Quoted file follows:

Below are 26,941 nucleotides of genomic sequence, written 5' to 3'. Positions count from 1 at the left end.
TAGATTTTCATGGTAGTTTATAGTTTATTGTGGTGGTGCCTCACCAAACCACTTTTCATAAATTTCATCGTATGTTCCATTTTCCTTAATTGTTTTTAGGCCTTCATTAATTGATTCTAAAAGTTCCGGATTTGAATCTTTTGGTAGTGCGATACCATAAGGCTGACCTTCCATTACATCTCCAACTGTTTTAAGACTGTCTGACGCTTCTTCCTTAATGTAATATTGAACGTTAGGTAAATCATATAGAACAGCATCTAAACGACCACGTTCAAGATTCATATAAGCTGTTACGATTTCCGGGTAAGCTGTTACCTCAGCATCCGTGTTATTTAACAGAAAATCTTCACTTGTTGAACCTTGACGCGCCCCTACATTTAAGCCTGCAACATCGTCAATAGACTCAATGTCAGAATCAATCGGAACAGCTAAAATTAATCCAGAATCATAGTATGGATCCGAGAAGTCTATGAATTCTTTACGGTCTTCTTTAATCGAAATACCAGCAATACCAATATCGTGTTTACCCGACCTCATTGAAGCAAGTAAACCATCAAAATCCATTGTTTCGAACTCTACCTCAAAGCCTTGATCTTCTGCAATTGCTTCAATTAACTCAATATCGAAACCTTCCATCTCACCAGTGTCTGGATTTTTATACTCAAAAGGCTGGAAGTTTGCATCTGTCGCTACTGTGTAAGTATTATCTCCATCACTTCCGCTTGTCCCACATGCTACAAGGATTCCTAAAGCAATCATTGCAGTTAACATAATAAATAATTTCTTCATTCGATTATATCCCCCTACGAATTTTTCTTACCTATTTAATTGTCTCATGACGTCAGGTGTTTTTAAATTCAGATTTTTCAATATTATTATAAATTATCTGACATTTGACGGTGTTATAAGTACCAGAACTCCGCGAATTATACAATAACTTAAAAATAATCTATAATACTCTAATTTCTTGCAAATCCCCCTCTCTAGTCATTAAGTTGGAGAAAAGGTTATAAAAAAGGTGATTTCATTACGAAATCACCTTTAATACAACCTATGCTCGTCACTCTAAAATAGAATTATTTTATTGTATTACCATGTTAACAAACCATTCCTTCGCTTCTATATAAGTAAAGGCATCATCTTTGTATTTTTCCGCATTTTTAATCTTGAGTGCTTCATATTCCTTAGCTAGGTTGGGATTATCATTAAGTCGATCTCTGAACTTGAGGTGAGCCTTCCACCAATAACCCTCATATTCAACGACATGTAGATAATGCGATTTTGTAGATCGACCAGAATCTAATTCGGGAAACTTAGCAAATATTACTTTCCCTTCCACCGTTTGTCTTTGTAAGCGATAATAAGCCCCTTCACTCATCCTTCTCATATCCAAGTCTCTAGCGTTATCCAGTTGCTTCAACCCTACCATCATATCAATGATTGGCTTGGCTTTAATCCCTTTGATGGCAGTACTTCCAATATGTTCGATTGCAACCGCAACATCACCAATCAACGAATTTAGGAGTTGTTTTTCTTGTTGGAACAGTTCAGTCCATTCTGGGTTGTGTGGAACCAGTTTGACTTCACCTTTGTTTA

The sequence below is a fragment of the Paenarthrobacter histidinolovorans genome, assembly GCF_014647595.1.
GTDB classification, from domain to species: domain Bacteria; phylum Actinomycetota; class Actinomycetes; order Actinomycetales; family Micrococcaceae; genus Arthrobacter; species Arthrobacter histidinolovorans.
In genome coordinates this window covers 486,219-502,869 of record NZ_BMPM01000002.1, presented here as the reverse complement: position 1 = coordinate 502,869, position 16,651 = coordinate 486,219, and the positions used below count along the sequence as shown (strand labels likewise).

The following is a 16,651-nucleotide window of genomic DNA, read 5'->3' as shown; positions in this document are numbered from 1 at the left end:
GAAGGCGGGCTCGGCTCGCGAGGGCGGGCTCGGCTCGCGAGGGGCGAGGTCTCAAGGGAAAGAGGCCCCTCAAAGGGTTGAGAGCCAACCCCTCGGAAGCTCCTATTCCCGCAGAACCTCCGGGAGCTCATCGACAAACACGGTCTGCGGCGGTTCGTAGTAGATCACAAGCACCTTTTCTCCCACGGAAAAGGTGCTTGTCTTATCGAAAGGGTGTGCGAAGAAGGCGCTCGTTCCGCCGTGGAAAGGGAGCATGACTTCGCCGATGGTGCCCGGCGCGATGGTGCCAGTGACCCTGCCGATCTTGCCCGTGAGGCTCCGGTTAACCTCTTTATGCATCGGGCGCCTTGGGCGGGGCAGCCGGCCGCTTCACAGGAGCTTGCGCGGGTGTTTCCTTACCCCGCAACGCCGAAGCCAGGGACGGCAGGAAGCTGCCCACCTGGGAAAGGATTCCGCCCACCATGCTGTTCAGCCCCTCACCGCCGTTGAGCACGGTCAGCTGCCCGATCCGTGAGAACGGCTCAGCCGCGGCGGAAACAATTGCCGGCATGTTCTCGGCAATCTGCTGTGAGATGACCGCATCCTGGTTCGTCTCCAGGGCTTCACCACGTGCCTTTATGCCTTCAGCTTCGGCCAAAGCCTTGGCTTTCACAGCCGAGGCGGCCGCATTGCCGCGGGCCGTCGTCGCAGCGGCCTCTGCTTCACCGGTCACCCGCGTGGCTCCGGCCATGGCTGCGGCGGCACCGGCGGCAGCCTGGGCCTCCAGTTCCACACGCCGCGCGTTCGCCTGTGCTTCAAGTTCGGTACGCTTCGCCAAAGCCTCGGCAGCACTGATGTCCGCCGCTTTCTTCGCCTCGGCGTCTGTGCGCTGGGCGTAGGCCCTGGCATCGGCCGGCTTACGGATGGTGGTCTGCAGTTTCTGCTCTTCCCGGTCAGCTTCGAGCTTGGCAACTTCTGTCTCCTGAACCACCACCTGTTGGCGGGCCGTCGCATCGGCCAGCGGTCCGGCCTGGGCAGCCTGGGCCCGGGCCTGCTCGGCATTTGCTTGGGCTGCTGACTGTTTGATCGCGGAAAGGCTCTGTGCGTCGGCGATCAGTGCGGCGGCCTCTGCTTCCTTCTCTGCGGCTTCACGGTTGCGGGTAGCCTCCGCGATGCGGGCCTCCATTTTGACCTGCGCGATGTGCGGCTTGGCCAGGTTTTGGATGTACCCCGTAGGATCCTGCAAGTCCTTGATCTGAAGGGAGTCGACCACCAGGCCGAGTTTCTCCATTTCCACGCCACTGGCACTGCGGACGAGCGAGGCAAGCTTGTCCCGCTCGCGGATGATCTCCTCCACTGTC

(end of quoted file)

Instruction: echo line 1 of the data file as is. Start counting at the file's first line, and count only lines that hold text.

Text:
Below are 26,941 nucleotides of genomic sequence, written 5' to 3'. Positions count from 1 at the left end.